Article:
Sweet, salty, sour, or bitter… what is it you taste? Seemingly, this is the most trivial of all questions, yet the answer has shaped human history since distinctions between nutritious and poisonous foods have been necessary to survival throughout time. Delving more deeply into the perception of taste, a new study finds different tastes evoke particular dynamic patterns of electrical activity all across the brain.

“Impairments in taste perception or hedonic experience of taste can cause deviant eating behavior,” Dr. Kathrin Ohla, German Institute of Human Nutrition in Potsdam and lead researcher, stated in a press release before further explaining her group hopes to extend understanding of taste perception. “This knowledge is essential for the development of strategies to moderate deviant eating behavior.”

As anyone familiar with Chopped knows, it is the mix of tart and sweet, with an underlying sensation of salty bitterness, that keeps the judges coming back for more. However, what is also clear from this popular Food Network show is that taste is one highly subjective experience, with some people better able to distinguish subtle differences in umami than others. What is taste, anyway, if not a sensation produced when a substance in the mouth chemically reacts with cells on our taste buds? Since human beings are unique chemically and molecularly — each of us naturally perceives taste in an individual way. This, then, leaves the door open to some of us having, let's say, natural abilities, while others suffer from taste impairments, the same as some of us more easily stride along a balance beam than others.

This, then, is what the German researchers who conducted the current study wanted to understand. Do our brains offer clues about what we are tasting? To begin, the researchers asked participants to distinguish between sweet, salty, sour, and bitter tastants (tiny substances to trigger a precise taste) while they recorded each participant’s brain activity. They used an EEG machine, a technology that is capable of measuring the electrical signals generated by billions of neurons in the neocortex the outer layer of the brain with millisecond resolution.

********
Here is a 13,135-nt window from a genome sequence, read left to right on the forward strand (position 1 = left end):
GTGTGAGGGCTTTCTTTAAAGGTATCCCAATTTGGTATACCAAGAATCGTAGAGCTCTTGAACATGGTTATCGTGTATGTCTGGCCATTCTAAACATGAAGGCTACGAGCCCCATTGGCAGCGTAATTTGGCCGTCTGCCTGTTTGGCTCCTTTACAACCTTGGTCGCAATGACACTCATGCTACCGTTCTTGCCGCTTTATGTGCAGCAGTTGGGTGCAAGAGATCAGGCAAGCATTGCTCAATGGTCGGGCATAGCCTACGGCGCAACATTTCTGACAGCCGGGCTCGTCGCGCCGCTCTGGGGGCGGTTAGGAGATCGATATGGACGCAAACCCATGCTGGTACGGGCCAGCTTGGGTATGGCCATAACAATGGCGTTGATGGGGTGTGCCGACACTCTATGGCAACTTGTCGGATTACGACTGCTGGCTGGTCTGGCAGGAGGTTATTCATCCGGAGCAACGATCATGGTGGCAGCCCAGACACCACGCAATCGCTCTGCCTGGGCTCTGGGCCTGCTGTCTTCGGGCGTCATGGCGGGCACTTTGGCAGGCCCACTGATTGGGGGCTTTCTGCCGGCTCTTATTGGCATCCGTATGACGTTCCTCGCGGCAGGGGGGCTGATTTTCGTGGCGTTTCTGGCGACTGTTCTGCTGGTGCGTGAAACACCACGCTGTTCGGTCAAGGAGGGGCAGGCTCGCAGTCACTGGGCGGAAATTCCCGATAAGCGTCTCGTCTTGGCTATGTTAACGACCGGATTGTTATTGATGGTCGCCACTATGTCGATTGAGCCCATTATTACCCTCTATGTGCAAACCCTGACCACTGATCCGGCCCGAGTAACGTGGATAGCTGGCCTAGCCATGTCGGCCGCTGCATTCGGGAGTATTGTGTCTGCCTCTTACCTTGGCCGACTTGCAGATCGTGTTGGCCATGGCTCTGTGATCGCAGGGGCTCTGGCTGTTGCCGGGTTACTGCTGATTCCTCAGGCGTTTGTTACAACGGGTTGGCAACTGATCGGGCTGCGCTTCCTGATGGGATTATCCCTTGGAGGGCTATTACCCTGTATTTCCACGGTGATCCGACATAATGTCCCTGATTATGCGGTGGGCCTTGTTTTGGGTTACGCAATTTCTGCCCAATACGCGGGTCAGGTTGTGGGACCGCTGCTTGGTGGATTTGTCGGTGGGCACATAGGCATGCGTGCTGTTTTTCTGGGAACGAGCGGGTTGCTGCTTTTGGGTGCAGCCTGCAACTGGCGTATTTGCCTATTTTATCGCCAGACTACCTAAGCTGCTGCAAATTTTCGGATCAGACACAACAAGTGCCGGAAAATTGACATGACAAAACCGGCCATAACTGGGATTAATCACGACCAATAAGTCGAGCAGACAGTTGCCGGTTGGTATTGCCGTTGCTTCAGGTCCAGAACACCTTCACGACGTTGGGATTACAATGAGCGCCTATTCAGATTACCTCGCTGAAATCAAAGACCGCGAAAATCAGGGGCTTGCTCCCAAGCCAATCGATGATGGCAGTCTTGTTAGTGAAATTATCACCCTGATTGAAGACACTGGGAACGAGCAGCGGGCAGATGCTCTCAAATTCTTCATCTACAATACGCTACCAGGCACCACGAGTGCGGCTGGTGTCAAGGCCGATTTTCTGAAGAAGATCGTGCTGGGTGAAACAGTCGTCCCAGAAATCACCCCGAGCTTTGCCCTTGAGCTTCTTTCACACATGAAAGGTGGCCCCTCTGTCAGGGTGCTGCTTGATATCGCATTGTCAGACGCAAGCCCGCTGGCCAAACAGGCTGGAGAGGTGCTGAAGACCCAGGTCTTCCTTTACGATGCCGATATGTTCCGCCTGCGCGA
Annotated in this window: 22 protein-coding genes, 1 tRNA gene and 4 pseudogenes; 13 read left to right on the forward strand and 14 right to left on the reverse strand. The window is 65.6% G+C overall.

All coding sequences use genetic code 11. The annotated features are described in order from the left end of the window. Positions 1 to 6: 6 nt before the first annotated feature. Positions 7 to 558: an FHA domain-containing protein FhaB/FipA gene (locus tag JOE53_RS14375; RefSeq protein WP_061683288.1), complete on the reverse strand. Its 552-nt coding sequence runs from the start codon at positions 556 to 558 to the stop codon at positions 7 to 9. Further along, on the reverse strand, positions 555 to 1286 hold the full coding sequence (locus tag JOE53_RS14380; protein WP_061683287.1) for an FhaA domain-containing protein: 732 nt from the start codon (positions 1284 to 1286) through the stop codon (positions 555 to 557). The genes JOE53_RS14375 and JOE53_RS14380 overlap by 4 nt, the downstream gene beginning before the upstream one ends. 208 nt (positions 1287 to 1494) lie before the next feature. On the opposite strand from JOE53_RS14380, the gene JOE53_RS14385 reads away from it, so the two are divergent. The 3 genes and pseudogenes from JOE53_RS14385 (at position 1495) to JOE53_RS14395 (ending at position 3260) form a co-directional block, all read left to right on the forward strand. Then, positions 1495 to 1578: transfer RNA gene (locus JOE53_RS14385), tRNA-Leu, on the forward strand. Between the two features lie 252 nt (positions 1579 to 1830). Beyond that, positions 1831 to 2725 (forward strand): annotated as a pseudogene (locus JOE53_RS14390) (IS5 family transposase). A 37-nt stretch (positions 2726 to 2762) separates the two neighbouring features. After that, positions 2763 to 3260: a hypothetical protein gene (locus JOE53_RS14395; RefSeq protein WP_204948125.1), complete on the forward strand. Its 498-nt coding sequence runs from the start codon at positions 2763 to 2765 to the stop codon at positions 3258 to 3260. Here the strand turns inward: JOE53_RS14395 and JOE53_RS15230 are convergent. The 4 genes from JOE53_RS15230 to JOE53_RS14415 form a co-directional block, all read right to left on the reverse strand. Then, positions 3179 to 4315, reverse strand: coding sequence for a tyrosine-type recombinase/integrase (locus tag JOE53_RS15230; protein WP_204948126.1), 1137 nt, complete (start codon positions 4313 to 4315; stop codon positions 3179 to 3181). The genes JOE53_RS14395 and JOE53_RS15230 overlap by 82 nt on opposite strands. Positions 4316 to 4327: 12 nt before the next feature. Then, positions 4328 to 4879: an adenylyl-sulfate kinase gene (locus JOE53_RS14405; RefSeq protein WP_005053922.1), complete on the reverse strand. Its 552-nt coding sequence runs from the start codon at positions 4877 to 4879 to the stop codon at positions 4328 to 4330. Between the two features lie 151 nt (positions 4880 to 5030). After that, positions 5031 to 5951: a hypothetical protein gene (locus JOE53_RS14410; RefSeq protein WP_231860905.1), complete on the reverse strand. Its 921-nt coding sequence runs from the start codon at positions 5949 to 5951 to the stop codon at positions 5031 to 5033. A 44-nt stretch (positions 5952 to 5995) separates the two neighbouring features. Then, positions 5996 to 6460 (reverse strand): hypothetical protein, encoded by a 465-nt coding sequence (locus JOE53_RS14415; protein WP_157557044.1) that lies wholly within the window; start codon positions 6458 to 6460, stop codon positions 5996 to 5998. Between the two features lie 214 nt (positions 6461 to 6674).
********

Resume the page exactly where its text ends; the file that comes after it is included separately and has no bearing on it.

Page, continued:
What did they see? Different tastes evoked different dynamic patterns of electrical activity across the brain. Importantly, they also discovered quality, or strength of the taste signal, was among the first attributes of any taste recognized.

Based on this information, the team developed an algorithm to discriminate between these electrical patterns. Fed data, the algorithm could decode the pattern of brain-wide activity and predict which taste a participant had received. The algorithm also mimicked each participant's routine confusion of two distinct tastes; reading the electrical patterns, the algorithm routinely got the exact same tastes wrong, mixing up bitterness and saltiness, say, just like the individual participants.

“In future studies, we will go a step further and try to decipher from neural activity how pleasurable a taste was in addition to its category,” said Dr. Niko Busch, a professor at Charité University Medicine in Berlin. Maybe then, their algorithm will fill the judge's seat on Chopped.

Source: Crouzet SM, Busch NA, Ohla K. Taste Quality Decoding Parallels Taste Sensations. Cell Biology. 2015.